Over the past few days, my social media feed has been an unusual combination of heartbreaking news from Ukraine, captivating images from London or New York runways, and outrage/joy at The latest whitewash move from a fast fashion brand.
The hat that is happening to the people of Ukraine is by far the most visible and important thing that is happening in the world right now.
This illegal invasion will have an effect on all of us in some form or another – from energy bills to food security.
But we must not pay attention to what the greensmiths and the masters of distraction will do while the world’s attention is focused on Putin’s evil deeds.
I am writing this column just as the Intergovernmental Panel on Climate Change (IPCC) releases its latest report on the terrifying effects of climate change and what is to come for the future of a planet. currently using fossil fuels.
The last report was published in 2014. Coincidentally, that was the same year Putin was on a mission to invade and annex Crimea from Ukraine.
I remember covering the Russia-Crimean crisis back then, when I was working with the BBC’s social media investigative unit. The use of propaganda and misinformation online is a major weapon in that conflict alongside more traditional weapons of war.
But what we are seeing now is a meticulously planned attack almost a decade in the making – using both 20th and 21st century weapons of war.
Anyone who can hoard a reserve of more than $600 billion in foreign currency and gold to be able to withstand anticipated sanctions rather than modernize their country, has their priorities. in a very difficult place. The levels of planning, deceit, and flashback ideology required to solve this problem are difficult for any rational mind to comprehend.
Putin has been moving toward militarizing his country to the point of the Cold War, leaving Britain and Germany like Britain in the water.
And he also has the advantage of being the leader of a country that supplies 40pc of Europe’s gas supply. This number is even higher for countries like Germany and Italy. No wonder they have trouble passing the toughest sanctions on Russia because they know they too will lose.
But trying to corner Putin while also enjoying minimal discomfort from a distance simply doesn’t work. And many are now starting to realize that.
Over the weekend, MEP Guy Verhofstadt posed an interesting question on Twitter: “Are Europeans ready to face the gas allocation to bring the Russian economy down in a matter of weeks?…A level? small price to help save Ukraine.”
Over the past few days, many others have asked similar questions.
The coin has fallen. Whether we like it or not, we will all need sacrifices if we are to enter with any kind of chance of stopping this war in Ukraine or not conceding a goal.
It may sound frivolous or far-fetched to talk about something like fashion as people flee bombs and spend the night in makeshift tents in underground parking lots, but when we talk about sacrifice in the real world in the context of this war, that means not only sacrificing our addiction to fossil fuels, but also being a mirror reflection of things like fast fashion, which make up a percentage of us. significantly in global carbon emissions.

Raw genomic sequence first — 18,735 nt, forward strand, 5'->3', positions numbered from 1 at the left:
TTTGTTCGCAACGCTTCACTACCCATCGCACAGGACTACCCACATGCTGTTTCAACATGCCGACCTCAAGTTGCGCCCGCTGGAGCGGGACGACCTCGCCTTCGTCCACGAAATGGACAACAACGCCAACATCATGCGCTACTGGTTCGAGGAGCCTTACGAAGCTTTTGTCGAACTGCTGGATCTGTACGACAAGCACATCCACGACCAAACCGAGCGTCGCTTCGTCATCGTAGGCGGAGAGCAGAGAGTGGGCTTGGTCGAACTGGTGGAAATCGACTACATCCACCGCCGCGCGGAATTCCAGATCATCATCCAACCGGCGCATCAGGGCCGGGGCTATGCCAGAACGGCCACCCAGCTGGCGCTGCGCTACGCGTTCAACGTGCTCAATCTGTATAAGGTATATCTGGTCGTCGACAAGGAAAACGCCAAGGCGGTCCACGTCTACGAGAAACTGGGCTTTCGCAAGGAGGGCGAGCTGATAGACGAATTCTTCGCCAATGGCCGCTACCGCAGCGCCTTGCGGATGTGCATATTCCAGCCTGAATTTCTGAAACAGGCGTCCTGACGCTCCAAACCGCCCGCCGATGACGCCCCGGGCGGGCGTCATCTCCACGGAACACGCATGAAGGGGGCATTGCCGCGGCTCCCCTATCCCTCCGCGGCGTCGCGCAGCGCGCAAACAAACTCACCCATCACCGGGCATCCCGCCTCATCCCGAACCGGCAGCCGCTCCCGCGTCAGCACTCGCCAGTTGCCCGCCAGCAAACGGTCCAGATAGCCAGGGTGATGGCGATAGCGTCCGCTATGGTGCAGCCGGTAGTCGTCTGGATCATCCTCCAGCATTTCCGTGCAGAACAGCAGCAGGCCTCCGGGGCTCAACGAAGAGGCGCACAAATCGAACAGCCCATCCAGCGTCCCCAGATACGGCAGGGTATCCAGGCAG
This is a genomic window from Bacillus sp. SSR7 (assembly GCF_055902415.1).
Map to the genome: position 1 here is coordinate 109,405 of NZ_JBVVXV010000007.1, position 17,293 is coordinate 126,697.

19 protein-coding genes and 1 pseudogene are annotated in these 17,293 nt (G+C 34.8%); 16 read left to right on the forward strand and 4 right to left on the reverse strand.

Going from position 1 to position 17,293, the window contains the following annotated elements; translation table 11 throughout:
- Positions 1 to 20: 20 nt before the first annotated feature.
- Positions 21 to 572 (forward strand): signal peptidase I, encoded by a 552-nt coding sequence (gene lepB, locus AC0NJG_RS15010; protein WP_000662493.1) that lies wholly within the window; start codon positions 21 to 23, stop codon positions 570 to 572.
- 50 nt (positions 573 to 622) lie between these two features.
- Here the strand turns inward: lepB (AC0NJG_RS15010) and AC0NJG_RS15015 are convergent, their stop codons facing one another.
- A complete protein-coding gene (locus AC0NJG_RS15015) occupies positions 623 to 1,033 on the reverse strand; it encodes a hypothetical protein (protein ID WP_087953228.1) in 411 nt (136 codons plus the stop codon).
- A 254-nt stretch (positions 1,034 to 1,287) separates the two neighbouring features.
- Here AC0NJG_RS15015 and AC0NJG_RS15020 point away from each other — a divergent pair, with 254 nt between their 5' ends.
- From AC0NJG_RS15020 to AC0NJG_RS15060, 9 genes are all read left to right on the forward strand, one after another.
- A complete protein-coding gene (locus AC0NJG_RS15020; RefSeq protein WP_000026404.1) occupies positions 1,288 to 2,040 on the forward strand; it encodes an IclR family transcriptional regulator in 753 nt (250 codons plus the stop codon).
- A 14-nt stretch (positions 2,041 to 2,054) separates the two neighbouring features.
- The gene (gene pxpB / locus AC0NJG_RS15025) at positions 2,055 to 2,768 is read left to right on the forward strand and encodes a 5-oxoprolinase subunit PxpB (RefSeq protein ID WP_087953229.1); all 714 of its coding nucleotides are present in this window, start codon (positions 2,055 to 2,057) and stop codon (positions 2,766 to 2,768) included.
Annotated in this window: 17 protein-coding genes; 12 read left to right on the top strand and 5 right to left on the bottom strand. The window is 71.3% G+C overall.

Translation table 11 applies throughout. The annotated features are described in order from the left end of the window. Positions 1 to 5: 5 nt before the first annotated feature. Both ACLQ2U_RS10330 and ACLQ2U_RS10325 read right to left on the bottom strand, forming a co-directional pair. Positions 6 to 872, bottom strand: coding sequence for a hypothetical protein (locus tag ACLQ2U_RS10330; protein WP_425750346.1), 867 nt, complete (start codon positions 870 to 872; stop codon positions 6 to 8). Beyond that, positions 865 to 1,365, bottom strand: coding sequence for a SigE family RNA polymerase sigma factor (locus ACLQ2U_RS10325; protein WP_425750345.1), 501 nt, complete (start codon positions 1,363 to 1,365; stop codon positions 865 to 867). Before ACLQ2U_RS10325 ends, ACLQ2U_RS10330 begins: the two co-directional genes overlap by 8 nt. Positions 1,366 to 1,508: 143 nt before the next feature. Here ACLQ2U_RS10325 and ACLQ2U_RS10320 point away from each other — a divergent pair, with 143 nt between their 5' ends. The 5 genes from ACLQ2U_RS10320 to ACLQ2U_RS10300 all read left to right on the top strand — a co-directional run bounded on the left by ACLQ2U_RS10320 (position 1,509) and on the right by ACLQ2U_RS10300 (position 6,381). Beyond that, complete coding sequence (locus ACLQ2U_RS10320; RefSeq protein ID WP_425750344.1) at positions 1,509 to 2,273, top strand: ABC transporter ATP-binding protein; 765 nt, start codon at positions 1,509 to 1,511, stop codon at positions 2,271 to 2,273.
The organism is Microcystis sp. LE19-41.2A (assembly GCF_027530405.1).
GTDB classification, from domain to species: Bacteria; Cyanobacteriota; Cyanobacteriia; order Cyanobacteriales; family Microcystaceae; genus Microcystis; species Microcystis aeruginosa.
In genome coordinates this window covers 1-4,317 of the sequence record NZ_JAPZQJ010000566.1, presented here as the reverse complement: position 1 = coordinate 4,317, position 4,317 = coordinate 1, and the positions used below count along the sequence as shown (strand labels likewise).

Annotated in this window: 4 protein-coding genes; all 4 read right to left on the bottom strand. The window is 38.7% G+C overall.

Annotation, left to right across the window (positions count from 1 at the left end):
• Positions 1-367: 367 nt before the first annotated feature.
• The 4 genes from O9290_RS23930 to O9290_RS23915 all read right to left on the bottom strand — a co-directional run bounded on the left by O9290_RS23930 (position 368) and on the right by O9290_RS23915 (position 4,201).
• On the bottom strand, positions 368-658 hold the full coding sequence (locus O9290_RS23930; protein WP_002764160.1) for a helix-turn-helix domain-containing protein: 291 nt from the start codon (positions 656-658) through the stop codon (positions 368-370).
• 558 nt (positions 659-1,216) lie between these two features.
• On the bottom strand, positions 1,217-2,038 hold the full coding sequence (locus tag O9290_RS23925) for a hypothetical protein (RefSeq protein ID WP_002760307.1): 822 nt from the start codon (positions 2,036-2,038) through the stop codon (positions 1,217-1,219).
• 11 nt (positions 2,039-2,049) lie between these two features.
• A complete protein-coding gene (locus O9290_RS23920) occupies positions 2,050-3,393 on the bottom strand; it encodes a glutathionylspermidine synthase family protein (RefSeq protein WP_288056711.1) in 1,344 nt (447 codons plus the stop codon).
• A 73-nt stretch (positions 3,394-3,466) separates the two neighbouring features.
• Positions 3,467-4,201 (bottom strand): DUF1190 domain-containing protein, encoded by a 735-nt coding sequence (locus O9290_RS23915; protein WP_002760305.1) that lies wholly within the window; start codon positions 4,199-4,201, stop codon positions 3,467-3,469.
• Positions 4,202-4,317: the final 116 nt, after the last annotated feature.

While this war is over, the gurus of distraction in the fossil fuel and fast fashion industries will continue to wipe their way toward short-term profits and long-term destruction.
In fast fashion, this happened under the guise of “sustainable” eco-collections or with resale implementations on their platforms.
But don’t be naive, until we see full transparency and disclosure from the likes of H&M, Shein, Pretty Little Thing, Primark, and more, the scrutiny isn’t just worth it Worthwhile but also absolutely necessary.
Releasing fast fashion eco ranges or joining the circular economy by inviting people to resell rags online is the metaphorical equivalent of conjuring a cloud of green glitter and let it slip through a cloud: the overall business model, products and production methods are still in need of a major overhaul.
The message to fast fashion brands from trusted voices in the sustainability space is clear: reselling your synthetic and exploitative clothing won’t solve your waste problem. , which will completely improve your business model and working conditions.
The fast fashion eco-scope, in its current form, is no different from the fossil fuel giants celebrating their great work in the renewable energy sector.
It obscures the reality and reality that investing in clean and sustainable energy is still just a drop of oil and gas.
So, on that very cheerful note, rather than halting further progress on climate policy after this IPCC report, the conflict in Ukraine should serve as a disturbing reminder of the need act even faster and focus more on clean energy transition.
The reliance on fossil fuels in places like Russia has become the worst and most dangerous wake-up call, where everyone is at risk of losing out.
We have run out of time to tackle climate change.
Every day, week, month, and year is lost building the policy and regulatory framework needed to address the greatest challenge to our existence, at the cost of it all.
Anne-Marie Tomchak is a journalist and eco-businesswoman. You can follow her on social media @amtomchak
https://www.independent.ie/opinion/analysis/conflict-in-ukraine-is-a-troubling-reminder-that-faster-action-is-needed-on-clean-energy-transition-41396607.html The conflict in Ukraine is a disturbing reminder that faster action is needed for a clean energy transition